- The Washington Times - Friday, May 27, 2005

Most of the hard-core lacrosse fans at Philadelphia’s Lincoln Financial Field today will recognize Joe Walters, Bill McGlone and Brendan Healy — they of the gaudy numbers and lofty preseason expectations — as key components of Maryland’s offense.

For the last month, however, Andrew Schwartzman has been the Terrapins’ offensive ignitor. That’s not shabby work for a guy who wasn’t even guaranteed a roster spot when he came to College Park more than three years ago.

Schwartzman’s star turn in the last month, including Sunday’s game-winning goal in overtime against Georgetown in the quarterfinals, has spurred third-seeded Maryland (11-5) from a shaky start to a date with second-seeded Duke (16-2) in the NCAA tournament semifinals this morning.

The impressive conclusion of Schwartzman’s career is rooted in an unusual beginning. He attended Pikesville High School outside Baltimore and didn’t impress coaches when he attended camps.

“It was a little bit of immaturity, not taking things as seriously as they should have been taken,” Schwartzman said. “If things weren’t really going my way, if I wasn’t playing well, that would get me down for the rest of the day or the next couple days. It definitely taught me to become a little more resilient.”

That left Schwartzman without many options. He committed to Delaware but then grabbed the attention of Maryland’s staff after leading Pikesville to a state title as a senior. The Terps made him an offer in June 2001, and Schwartzman decided he couldn’t pass up a chance to play for his dream school.

Three months later, Maryland coach Dick Edell suddenly retired and was replaced by Dave Cottle. Schwartzman, who was taking classes at a community college, quickly contacted Cottle to see if he was still welcome. Cottle replied he could come out but warned that the Terps had a limited number of roster spots. Schwartzman had to play his way onto the team when he finally arrived in January 2002.

“It was so stressful,” Schwartzman said. “My first time away at college and meeting the new guys and having my first practices while they had all had a fall under their belt. I was just thrown to the wolves and had to get up and play the way I knew how.”

That was enough for Cottle, who was intrigued by the left-hander’s potential. Schwartzman wound up as an extra-man specialist his first two seasons before adding second midfield shifts a year ago.

He did become a bit of a lacrosse celebrity last season when Maryland and Johns Hopkins met for the 100th time and he faced his brother Jesse, a Hopkins goalie. Jesse Schwartzman was a reserve at the time, but he played the final 36:36 of the Blue Jays’ 14-10 victory.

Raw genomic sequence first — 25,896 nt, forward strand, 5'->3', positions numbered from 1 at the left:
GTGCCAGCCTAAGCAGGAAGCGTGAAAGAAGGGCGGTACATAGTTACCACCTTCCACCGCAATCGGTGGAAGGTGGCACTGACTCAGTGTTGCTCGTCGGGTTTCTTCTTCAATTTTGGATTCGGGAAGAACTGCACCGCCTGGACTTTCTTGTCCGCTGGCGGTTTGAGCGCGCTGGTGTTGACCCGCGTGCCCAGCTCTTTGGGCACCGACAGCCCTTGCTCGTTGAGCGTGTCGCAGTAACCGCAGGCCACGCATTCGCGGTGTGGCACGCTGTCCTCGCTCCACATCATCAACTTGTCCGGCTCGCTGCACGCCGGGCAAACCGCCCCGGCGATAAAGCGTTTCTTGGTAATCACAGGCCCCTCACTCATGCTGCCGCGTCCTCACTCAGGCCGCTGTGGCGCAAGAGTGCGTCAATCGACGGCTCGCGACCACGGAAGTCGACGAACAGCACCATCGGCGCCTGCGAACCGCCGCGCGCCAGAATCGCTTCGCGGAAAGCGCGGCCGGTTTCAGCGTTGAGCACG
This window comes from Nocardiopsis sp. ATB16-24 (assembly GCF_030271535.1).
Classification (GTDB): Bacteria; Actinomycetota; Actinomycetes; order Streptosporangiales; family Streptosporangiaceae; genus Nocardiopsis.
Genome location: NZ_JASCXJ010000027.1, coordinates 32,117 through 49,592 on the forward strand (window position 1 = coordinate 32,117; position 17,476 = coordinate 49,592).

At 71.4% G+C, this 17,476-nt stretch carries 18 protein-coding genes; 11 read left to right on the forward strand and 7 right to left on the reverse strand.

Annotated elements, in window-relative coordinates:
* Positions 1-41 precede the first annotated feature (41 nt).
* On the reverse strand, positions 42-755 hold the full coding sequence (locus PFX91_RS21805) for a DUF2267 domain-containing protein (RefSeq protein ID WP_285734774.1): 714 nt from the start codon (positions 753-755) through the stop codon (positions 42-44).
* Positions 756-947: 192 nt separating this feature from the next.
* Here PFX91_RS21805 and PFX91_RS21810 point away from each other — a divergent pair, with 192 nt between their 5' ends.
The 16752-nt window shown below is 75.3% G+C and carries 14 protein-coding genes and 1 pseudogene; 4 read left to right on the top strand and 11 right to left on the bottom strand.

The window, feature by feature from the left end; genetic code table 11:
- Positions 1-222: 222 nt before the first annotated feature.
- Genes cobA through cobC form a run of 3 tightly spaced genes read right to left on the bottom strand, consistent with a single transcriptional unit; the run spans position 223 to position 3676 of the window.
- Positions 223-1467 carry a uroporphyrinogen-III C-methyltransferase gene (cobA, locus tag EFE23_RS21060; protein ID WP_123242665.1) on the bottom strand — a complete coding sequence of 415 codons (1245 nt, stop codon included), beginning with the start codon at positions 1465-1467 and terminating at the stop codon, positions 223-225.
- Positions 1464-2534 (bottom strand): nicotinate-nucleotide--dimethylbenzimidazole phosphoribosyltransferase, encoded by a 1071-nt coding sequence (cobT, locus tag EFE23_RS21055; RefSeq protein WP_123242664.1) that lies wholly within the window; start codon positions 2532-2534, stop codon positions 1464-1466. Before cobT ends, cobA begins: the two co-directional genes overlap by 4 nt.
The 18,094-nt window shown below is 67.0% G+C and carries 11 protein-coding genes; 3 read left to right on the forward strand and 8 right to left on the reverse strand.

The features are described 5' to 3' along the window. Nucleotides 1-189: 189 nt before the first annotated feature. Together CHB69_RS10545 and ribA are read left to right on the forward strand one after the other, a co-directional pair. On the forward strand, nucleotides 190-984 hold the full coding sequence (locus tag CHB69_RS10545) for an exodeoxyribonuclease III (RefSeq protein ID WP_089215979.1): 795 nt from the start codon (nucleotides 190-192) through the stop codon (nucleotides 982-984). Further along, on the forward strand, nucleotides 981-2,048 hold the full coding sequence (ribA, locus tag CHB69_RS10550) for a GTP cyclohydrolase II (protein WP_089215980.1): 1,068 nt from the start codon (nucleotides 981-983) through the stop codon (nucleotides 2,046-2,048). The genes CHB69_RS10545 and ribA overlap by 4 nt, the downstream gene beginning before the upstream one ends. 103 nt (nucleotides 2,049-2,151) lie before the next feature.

“That was really cool,” Andrew Schwartzman said. “I wasn’t prepared for that. I don’t think my parents were prepared for that. Their hearts must have sunk through the ground at that point. All the family and friends said my mom could barely watch the whole game. When he went in there, I was happy for him, but at the same time I was telling the coaches what his weaknesses were.”

It was after the Terps’ meeting with Hopkins this season that Schwartzman truly blossomed. After scoring four goals as the Terps stumbled to a 5-5 start, Schwartzman put up three goals and two assists in a critical victory over Fairfield. He has thrived ever since, scoring nine goals and eight assists in the Terps’ six-game winning streak.

“He just came out in that Fairfield game and he carried us on his shoulders early on,” Healy said. “He just said, ‘I’m going to score and we’re going to win,’ and ever since he’s been doing the same thing. I’d say he’s been the best midfielder on our team for the last four or five games.”

Schwartzman’s emergence has relieved pressure on Walters, McGlone and Healy, who bore the brunt of defensive pressure for much of the season. Even from midfield, he finds a way to get the ball behind the cage — the place he is most comfortable playing.

“He’s making the same amount of bad plays, but he’s able to overcome the bad plays and make good plays,” Cottle said. “That’s through being experienced, being through the fires, being committed to what he’s doing and being confident. Early on, he couldn’t handle the bad plays.”

No matter the outcome this weekend, Schwartzman will cherish his lacrosse experience at Maryland. He came in as part of a lightly regarded recruiting class but will leave with two final four appearances and back-to-back ACC championships.

“When you come to a place your whole childhood with your family, it’s a big event to come to Maryland football and basketball and lacrosse games,” Schwartzman said. “You’re watching every game when you can’t be there. It really is special to be able to come in and wear that uniform and be in the locker room with those guys.”

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